Quantcast
Connect with us

Congress passes bill forcing tech companies to disclose foreign software probes

Published

on

Sen. Jeanne Shaheen

The U.S. Congress is sending President Donald Trump legislation that would force technology companies to disclose if they allowed countries like China and Russia to examine the inner workings of software sold to the U.S. military.

The legislation, part of the Pentagon’s spending bill, was drafted after a Reuters investigation last year found software makers allowed a Russian defense agency to hunt for vulnerabilities in software used by some agencies of the U.S. government, including the Pentagon and intelligence services.

ADVERTISEMENT

The final version of the bill was approved by the Senate in a 87-10 vote on Wednesday after passing the House last week. The spending bill is expected to be signed into law by Trump.

Security experts said allowing Russian authorities to probe the internal workings of software, known as source code, could help Moscow discover vulnerabilities they could exploit to more easily attack U.S. government systems.

The new rules were drafted by Democratic Senator Jeanne Shaheen of New Hampshire.

“This disclosure mandate is the first of its kind, and is necessary to close a critical security gap in our federal acquisition process,” Shaheen said in an emailed statement.

ADVERTISEMENT

“The Department of Defense and other federal agencies must be aware of foreign source code exposure and other risky business practices that can make our national security systems vulnerable to adversaries,” she said.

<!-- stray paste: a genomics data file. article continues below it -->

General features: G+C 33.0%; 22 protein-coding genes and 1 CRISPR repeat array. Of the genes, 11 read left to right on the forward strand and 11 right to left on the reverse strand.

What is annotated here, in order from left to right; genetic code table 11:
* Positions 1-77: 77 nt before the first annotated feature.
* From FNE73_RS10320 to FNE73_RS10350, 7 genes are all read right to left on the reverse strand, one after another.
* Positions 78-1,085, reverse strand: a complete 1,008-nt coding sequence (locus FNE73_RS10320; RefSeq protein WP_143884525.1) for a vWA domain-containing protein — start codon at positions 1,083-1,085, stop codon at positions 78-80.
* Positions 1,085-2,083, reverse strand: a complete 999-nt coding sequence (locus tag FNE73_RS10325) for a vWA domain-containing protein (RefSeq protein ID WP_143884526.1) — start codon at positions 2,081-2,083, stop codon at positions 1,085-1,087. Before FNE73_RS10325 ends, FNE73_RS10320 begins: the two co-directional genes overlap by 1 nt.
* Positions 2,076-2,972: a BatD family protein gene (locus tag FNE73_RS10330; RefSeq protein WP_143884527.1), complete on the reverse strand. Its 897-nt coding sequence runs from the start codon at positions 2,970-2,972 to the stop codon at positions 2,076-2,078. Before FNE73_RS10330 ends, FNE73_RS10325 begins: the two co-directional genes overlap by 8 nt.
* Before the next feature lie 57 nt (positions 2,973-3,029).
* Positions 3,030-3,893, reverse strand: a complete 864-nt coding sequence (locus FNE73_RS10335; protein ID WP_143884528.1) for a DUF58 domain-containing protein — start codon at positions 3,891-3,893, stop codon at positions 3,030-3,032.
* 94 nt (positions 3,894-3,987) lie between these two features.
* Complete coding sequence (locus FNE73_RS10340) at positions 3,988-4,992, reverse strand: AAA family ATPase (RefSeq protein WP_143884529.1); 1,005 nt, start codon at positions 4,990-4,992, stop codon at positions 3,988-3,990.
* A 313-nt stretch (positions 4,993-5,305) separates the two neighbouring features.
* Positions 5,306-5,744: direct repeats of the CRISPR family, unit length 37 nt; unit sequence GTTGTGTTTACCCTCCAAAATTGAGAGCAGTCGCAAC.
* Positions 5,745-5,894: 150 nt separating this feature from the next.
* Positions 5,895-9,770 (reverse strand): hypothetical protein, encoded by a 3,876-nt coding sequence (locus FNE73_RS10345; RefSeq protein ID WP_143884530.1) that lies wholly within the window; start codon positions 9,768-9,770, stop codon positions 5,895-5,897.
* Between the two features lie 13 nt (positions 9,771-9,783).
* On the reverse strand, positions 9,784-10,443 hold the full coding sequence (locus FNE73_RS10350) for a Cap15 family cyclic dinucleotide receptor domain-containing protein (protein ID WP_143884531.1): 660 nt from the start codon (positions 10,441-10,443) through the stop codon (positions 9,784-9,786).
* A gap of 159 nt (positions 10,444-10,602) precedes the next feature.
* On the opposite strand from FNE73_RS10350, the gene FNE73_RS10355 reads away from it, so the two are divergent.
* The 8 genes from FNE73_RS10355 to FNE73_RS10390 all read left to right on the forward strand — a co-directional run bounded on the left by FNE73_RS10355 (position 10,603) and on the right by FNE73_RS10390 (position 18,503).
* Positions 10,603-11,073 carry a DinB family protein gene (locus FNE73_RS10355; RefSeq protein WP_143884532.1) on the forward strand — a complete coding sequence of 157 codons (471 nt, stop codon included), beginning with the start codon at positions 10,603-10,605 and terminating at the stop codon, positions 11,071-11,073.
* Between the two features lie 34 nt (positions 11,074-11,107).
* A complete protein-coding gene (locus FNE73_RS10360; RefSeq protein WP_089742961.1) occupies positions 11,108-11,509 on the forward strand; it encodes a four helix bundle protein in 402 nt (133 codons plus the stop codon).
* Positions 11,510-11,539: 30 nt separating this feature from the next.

The law would force U.S. and foreign technology companies to reveal to the Pentagon if they allowed cyber adversaries, like China or Russia, to probe software sold to the U.S. military.

Companies would be required to address any security risks posed by the foreign source code reviews to the satisfaction of the Pentagon, or lose the contract.

ADVERTISEMENT

The legislation also creates a database, searchable by other government agencies, of which software was examined by foreign states that the Pentagon considers a cyber security risk.

It makes the database available to public records requests, an unusual step for a system likely to include proprietary company secrets.

Tommy Ross, a senior director for policy at the industry group The Software Alliance, said software companies had concerns that such legislation could force companies to choose between selling to the U.S. and foreign markets.

ADVERTISEMENT

“We are seeing a worrying trend globally where companies are looking at cyber threats and deciding the best way to mitigate risk is to hunker down and close down to the outside world,” Ross told Reuters last week.

A Pentagon spokeswoman declined to comment on the legislation.

In order to sell in the Russian market, technology companies including Hewlett Packard Enterprise Co, SAP SE and McAfee have allowed a Russian defense agency to scour software source code for vulnerabilities, the Reuters investigation found last year.

ADVERTISEMENT

In many cases, Reuters found that the software companies had not informed U.S. agencies that Russian authorities had been allowed to conduct the source code reviews. In most cases, the U.S. military does not require comparable source code reviews before it buys software, procurement experts have told Reuters. 

The companies had previously said the source code reviews were conducted by the Russians in company-controlled facilities, where the reviewer could not copy or alter the software. The companies said those steps ensured the process did not jeopardize the safety of their products.